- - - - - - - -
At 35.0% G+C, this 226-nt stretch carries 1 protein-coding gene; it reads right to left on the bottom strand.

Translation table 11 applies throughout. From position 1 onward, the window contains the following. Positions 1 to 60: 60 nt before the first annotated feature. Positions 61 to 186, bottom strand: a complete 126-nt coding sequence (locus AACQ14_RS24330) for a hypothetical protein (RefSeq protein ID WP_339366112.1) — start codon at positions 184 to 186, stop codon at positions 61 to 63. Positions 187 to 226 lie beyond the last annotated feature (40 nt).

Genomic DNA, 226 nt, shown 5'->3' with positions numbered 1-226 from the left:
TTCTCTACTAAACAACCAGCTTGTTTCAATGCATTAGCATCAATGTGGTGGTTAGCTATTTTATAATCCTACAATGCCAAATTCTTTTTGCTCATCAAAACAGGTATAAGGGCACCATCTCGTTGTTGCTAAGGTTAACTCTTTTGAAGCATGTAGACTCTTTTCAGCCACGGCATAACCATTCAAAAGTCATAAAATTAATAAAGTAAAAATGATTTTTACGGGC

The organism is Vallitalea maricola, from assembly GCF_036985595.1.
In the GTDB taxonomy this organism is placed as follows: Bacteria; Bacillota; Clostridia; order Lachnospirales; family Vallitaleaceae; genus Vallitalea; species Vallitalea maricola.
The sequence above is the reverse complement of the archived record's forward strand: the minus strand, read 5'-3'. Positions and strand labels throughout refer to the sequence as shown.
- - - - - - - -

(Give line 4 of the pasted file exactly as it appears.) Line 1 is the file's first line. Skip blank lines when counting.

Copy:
TTCTCTACTAAACAACCAGCTTGTTTCAATGCATTAGCATCAATGTGGTGGTTAGCTATTTTATAATCCTACAATGCCAAATTCTTTTTGCTCATCAAAACAGGTATAAGGGCACCATCTCGTTGTTGCTAAGGTTAACTCTTTTGAAGCATGTAGACTCTTTTCAGCCACGGCATAACCATTCAAAAGTCATAAAATTAATAAAGTAAAAATGATTTTTACGGGC